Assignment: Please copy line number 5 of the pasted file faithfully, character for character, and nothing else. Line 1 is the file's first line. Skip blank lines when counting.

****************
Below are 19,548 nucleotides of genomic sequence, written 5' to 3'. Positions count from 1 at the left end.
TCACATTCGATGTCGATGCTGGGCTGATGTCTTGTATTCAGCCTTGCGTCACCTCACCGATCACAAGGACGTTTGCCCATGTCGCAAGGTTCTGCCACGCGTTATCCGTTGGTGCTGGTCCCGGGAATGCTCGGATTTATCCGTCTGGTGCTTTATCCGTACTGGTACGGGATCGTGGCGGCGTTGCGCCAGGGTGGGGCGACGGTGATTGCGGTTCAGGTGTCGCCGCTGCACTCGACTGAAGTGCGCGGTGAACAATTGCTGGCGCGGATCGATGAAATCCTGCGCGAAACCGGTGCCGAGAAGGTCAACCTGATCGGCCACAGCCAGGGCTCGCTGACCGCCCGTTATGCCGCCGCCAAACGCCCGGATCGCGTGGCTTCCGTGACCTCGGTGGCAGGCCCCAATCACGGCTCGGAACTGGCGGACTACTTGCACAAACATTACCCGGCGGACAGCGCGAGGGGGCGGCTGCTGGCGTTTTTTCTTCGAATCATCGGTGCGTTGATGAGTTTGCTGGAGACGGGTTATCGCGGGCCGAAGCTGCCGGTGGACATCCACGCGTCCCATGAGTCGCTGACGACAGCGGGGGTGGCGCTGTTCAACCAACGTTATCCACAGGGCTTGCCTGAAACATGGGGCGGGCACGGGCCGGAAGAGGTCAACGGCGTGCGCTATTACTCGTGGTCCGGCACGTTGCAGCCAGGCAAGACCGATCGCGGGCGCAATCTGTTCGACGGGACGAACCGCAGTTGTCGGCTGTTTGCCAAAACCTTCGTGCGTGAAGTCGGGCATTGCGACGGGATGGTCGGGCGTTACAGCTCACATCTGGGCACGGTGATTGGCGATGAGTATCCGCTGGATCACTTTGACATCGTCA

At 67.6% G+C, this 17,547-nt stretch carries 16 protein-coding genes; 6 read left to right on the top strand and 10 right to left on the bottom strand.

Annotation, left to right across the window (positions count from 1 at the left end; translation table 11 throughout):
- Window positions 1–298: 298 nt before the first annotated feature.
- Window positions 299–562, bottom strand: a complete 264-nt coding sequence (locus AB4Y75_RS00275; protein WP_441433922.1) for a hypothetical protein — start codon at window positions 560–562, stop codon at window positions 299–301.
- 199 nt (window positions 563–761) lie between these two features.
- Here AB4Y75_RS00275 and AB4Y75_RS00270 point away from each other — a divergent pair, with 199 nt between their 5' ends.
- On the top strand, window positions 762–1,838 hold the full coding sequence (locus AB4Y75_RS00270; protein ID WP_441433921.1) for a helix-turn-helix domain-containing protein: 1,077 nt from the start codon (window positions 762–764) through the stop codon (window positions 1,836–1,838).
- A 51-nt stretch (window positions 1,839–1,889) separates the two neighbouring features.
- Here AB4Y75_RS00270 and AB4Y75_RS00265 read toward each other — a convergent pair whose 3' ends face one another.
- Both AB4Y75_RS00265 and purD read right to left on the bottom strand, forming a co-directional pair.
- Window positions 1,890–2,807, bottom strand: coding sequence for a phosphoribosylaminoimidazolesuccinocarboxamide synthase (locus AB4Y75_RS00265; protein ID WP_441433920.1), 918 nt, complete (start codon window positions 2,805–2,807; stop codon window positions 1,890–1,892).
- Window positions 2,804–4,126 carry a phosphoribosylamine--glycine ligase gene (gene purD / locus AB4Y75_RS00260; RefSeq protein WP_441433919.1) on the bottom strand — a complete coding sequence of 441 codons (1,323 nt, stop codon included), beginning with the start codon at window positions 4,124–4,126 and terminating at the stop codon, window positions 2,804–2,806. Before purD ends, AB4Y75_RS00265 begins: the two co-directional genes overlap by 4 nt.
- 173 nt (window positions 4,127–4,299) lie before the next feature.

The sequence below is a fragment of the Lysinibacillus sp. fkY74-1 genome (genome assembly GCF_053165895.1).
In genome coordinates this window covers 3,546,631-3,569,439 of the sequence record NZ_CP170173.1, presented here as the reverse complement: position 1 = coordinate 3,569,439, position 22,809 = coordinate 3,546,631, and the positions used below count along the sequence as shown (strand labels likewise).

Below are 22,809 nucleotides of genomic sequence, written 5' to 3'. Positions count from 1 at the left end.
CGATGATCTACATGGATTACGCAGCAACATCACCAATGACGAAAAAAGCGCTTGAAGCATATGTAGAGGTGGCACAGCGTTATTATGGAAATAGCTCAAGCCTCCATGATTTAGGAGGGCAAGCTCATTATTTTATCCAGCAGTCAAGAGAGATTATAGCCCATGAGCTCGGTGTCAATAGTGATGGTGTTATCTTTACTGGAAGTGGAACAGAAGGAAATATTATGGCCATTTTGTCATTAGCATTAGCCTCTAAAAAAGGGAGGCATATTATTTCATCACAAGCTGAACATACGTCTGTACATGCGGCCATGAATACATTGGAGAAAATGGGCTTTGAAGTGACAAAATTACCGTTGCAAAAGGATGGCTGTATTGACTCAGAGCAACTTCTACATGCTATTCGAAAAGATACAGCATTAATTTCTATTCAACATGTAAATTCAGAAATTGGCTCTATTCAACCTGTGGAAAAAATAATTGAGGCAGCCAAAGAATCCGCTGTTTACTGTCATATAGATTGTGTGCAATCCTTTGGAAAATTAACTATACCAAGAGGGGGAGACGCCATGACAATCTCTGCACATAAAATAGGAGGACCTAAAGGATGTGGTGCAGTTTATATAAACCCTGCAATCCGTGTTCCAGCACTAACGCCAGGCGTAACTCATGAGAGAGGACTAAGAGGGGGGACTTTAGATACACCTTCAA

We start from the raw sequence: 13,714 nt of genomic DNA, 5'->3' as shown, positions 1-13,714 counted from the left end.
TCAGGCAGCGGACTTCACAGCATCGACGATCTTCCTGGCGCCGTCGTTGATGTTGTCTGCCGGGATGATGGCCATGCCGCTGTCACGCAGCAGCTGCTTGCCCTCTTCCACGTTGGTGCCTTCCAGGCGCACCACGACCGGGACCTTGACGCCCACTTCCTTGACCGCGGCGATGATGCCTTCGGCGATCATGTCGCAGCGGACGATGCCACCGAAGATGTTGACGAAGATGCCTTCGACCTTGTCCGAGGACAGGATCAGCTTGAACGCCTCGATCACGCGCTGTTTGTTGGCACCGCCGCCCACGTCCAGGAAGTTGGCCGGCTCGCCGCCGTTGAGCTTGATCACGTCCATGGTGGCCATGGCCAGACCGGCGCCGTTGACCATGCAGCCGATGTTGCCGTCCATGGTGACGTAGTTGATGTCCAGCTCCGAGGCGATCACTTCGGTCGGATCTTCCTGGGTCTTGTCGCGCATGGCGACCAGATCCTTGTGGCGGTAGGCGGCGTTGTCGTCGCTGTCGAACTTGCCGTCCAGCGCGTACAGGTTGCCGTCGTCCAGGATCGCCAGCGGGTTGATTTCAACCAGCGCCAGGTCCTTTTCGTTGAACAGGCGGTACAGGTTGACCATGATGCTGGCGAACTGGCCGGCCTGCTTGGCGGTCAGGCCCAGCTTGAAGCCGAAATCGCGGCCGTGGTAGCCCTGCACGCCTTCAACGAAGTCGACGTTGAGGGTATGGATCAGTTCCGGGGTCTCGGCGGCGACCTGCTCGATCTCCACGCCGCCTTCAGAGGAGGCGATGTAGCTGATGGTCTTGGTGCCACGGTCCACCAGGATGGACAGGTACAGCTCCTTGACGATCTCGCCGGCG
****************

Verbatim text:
- Window positions 1–298: 298 nt before the first annotated feature.